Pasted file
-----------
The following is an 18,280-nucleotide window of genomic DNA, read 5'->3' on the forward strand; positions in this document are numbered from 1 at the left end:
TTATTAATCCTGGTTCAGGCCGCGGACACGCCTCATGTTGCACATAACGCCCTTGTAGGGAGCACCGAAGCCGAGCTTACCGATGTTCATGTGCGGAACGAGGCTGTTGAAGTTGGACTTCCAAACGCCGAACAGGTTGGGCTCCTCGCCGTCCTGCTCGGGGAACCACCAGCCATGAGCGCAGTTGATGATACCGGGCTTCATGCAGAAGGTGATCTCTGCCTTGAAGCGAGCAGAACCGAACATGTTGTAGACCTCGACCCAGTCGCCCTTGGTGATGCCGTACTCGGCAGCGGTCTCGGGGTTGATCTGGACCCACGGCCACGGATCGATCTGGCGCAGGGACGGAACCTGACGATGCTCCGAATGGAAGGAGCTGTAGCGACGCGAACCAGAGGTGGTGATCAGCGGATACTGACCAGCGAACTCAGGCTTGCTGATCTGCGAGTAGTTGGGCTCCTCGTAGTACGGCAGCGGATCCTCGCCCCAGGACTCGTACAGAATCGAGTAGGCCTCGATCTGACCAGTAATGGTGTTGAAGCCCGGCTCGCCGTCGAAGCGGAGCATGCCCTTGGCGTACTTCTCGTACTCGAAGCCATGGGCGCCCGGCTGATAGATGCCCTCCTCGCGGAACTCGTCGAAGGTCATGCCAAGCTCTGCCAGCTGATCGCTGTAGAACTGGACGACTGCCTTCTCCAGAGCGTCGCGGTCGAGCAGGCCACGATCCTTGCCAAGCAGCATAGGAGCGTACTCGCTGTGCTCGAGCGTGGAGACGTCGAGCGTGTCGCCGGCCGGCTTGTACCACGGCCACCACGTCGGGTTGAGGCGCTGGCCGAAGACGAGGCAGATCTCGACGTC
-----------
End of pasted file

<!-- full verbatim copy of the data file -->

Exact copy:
The following is an 18,280-nucleotide window of genomic DNA, read 5'->3' on the forward strand; positions in this document are numbered from 1 at the left end:
TTATTAATCCTGGTTCAGGCCGCGGACACGCCTCATGTTGCACATAACGCCCTTGTAGGGAGCACCGAAGCCGAGCTTACCGATGTTCATGTGCGGAACGAGGCTGTTGAAGTTGGACTTCCAAACGCCGAACAGGTTGGGCTCCTCGCCGTCCTGCTCGGGGAACCACCAGCCATGAGCGCAGTTGATGATACCGGGCTTCATGCAGAAGGTGATCTCTGCCTTGAAGCGAGCAGAACCGAACATGTTGTAGACCTCGACCCAGTCGCCCTTGGTGATGCCGTACTCGGCAGCGGTCTCGGGGTTGATCTGGACCCACGGCCACGGATCGATCTGGCGCAGGGACGGAACCTGACGATGCTCCGAATGGAAGGAGCTGTAGCGACGCGAACCAGAGGTGGTGATCAGCGGATACTGACCAGCGAACTCAGGCTTGCTGATCTGCGAGTAGTTGGGCTCCTCGTAGTACGGCAGCGGATCCTCGCCCCAGGACTCGTACAGAATCGAGTAGGCCTCGATCTGACCAGTAATGGTGTTGAAGCCCGGCTCGCCGTCGAAGCGGAGCATGCCCTTGGCGTACTTCTCGTACTCGAAGCCATGGGCGCCCGGCTGATAGATGCCCTCCTCGCGGAACTCGTCGAAGGTCATGCCAAGCTCTGCCAGCTGATCGCTGTAGAACTGGACGACTGCCTTCTCCAGAGCGTCGCGGTCGAGCAGGCCACGATCCTTGCCAAGCAGCATAGGAGCGTACTCGCTGTGCTCGAGCGTGGAGACGTCGAGCGTGTCGCCGGCCGGCTTGTACCACGGCCACCACGTCGGGTTGAGGCGCTGGCCGAAGACGAGGCAGATCTCGACGTC